Settings

Settings

Typeface
Text size Smaller Larger Reset View mode
Search within

Search within this article

Look up

Look up a word

  • Dictionary
  • Thesaurus
Please submit a word or phrase above.
Print this page

Print this page

Why can't I print more than one page at a time?

Full screen

matching results for page

Cited passage

Style
Citations are available only to our active members.
Sign up now to cite pages or passages in MLA, APA and Chicago citation styles.

"Portraying himself as an honest, ordinary person helped Lincoln identify with his audiences." (Einhorn, 1992, p. 25).

"Portraying himself as an honest, ordinary person helped Lincoln identify with his audiences." (Einhorn 25)

"Portraying himself as an honest, ordinary person helped Lincoln identify with his audiences."1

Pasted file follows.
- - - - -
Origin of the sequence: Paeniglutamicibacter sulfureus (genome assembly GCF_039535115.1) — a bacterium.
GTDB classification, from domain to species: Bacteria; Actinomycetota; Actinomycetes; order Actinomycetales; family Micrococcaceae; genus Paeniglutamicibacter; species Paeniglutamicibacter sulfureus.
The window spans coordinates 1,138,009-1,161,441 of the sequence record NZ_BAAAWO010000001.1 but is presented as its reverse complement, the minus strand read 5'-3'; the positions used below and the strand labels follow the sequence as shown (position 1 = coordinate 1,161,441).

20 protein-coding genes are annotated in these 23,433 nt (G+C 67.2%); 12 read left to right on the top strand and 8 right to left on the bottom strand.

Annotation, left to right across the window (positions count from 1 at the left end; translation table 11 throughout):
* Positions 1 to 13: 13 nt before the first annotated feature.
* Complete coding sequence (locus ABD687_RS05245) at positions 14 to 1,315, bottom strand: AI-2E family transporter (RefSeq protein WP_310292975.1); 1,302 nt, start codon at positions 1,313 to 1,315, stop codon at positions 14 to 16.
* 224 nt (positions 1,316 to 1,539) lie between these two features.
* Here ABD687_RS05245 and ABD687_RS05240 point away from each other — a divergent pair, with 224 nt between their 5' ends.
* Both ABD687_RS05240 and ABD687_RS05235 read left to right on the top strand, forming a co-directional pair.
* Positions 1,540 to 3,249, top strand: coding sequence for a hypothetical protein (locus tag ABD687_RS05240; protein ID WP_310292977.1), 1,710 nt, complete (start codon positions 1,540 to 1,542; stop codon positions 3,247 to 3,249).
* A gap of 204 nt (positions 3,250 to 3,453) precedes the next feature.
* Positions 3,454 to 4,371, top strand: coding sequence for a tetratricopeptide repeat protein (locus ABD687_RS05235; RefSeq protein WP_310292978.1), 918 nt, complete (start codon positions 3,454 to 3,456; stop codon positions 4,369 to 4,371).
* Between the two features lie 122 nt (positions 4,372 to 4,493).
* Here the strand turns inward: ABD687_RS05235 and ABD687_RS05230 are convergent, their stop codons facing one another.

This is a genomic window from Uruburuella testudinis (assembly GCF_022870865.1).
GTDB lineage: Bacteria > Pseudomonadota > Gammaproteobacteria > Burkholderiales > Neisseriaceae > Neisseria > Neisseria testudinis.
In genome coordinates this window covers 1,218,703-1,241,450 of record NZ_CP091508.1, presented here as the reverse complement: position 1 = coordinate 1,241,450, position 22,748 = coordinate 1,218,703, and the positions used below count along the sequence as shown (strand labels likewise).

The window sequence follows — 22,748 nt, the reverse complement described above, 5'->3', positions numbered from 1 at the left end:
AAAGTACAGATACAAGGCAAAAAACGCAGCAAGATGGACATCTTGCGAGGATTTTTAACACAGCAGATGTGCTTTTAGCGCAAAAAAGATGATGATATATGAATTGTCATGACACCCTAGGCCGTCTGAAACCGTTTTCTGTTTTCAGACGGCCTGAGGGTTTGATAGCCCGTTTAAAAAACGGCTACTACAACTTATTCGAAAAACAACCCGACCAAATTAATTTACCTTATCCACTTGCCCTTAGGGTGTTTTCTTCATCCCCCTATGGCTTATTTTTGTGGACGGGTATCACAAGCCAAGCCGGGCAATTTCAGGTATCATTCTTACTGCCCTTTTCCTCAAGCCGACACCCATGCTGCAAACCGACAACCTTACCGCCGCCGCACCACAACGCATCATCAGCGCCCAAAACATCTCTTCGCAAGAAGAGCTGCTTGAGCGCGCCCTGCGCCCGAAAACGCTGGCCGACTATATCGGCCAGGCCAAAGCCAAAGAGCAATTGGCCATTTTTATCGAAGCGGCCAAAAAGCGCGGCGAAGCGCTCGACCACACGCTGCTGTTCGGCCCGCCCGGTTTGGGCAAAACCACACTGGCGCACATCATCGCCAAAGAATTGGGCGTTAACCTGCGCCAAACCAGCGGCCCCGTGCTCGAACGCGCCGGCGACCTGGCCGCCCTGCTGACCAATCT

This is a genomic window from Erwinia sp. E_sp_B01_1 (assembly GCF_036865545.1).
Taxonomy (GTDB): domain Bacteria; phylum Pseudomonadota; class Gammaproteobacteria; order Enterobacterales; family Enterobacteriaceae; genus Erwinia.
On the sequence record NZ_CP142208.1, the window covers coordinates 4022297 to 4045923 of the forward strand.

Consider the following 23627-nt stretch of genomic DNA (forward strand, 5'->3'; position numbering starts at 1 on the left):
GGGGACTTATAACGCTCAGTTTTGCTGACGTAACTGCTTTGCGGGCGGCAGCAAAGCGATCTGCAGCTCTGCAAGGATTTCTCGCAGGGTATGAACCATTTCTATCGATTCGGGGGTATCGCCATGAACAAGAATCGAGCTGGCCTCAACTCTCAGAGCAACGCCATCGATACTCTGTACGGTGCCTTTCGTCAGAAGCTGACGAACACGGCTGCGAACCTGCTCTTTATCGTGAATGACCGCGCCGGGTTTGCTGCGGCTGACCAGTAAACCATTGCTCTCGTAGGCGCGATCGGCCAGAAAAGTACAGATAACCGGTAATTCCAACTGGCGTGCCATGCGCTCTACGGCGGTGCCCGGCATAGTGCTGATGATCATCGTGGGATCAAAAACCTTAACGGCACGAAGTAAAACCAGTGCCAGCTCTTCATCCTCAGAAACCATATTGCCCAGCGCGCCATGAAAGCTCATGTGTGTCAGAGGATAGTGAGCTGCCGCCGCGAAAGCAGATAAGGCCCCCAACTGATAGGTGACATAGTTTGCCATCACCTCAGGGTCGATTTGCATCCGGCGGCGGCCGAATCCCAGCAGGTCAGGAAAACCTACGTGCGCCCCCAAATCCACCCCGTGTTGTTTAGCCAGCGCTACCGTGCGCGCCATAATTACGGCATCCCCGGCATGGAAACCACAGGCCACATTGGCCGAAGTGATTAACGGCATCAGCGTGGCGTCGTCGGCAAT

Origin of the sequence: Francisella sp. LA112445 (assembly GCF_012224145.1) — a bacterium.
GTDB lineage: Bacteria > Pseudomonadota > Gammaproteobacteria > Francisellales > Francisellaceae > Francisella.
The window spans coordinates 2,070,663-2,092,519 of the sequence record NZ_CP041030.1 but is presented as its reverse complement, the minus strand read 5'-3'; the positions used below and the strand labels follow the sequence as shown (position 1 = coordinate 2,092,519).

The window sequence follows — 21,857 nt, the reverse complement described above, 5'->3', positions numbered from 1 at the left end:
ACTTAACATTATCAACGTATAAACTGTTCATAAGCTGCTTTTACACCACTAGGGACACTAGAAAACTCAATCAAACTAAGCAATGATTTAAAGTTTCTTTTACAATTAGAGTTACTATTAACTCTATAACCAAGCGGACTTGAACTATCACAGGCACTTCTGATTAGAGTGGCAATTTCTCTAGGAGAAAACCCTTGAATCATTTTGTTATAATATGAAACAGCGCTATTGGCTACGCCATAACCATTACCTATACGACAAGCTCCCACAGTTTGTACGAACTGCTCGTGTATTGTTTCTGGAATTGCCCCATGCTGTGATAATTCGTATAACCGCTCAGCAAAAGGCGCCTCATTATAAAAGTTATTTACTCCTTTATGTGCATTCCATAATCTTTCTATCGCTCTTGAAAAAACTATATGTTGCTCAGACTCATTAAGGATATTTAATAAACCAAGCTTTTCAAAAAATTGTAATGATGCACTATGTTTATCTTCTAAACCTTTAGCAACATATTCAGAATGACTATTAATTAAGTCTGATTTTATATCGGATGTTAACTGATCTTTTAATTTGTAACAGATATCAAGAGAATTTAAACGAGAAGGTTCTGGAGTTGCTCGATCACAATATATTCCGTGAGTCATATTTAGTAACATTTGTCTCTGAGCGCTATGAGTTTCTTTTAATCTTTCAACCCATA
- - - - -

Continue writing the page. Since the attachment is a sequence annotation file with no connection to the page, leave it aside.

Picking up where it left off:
1. Lois J. Einhorn, Abraham Lincoln, the Orator: Penetrating the Lincoln Legend (Westport, CT: Greenwood Press, 1992), 25, http://www.questia.com/read/27419298.

Cited passage

Welcome to the new Questia Reader

The Questia Reader has been updated to provide you with an even better online reading experience.  It is now 100% Responsive, which means you can read our books and articles on any sized device you wish.  All of your favorite tools like notes, highlights, and citations are still here, but the way you select text has been updated to be easier to use, especially on touchscreen devices.  Here's how:

1. Click or tap the first word you want to select.
2. Click or tap the last word you want to select.

OK, got it!

Thanks for trying Questia!

Please continue trying out our research tools, but please note, full functionality is available only to our active members.

Your work will be lost once you leave this Web page.

For full access in an ad-free environment, sign up now for a FREE, 1-day trial.

Already a member? Log in now.